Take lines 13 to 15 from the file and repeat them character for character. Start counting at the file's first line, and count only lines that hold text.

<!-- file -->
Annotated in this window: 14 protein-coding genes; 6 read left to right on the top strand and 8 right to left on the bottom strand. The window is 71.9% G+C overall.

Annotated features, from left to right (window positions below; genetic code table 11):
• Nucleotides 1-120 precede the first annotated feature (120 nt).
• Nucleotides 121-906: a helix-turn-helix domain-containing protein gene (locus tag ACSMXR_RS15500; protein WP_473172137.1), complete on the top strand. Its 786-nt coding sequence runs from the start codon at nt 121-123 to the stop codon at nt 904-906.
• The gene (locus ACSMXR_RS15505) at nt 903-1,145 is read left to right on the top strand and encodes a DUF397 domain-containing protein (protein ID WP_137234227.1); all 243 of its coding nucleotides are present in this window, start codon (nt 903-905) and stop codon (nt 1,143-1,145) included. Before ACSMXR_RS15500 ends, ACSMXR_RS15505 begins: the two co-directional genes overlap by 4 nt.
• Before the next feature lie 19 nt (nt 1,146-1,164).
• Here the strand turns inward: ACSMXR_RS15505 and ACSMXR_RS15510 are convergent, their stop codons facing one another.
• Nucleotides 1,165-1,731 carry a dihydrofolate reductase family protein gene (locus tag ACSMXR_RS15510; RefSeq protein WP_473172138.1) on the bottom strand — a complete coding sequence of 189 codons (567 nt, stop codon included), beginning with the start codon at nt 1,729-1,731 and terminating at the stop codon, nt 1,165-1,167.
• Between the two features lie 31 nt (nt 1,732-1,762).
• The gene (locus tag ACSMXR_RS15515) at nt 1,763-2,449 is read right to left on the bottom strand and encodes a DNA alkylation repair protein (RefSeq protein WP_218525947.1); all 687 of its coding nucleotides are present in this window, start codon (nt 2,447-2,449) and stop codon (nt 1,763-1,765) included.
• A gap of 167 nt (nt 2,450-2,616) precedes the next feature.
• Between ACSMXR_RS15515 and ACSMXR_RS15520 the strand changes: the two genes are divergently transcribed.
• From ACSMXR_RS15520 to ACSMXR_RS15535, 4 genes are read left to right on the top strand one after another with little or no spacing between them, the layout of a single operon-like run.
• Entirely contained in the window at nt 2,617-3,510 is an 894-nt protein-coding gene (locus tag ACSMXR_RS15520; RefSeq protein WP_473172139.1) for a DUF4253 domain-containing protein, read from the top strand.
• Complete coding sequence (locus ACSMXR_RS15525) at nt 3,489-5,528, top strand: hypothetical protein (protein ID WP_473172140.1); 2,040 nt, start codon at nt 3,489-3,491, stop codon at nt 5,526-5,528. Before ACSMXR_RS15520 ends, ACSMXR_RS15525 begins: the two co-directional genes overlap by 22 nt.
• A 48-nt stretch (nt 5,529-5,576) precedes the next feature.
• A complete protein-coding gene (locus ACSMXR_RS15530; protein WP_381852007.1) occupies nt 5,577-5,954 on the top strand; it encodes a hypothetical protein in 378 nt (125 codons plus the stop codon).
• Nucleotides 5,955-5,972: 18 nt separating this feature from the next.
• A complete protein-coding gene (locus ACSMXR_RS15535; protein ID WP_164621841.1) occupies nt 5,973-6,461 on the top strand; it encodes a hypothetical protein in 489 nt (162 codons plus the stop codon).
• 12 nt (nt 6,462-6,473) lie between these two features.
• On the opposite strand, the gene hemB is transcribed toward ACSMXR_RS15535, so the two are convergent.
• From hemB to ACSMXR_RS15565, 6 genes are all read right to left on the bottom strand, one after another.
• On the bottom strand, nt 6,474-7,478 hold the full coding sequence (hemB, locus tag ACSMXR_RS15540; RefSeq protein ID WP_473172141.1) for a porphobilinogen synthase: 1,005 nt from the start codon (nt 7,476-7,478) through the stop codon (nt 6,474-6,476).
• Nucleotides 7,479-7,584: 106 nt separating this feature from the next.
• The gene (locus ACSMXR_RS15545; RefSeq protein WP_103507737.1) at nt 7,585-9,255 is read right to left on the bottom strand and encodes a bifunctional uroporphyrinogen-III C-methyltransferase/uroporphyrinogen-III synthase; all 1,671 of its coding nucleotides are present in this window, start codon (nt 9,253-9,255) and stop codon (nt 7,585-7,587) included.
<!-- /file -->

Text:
• From ACSMXR_RS15520 to ACSMXR_RS15535, 4 genes are read left to right on the top strand one after another with little or no spacing between them, the layout of a single operon-like run.
• Entirely contained in the window at nt 2,617-3,510 is an 894-nt protein-coding gene (locus tag ACSMXR_RS15520; RefSeq protein WP_473172139.1) for a DUF4253 domain-containing protein, read from the top strand.
• Complete coding sequence (locus ACSMXR_RS15525) at nt 3,489-5,528, top strand: hypothetical protein (protein ID WP_473172140.1); 2,040 nt, start codon at nt 3,489-3,491, stop codon at nt 5,526-5,528. Before ACSMXR_RS15520 ends, ACSMXR_RS15525 begins: the two co-directional genes overlap by 22 nt.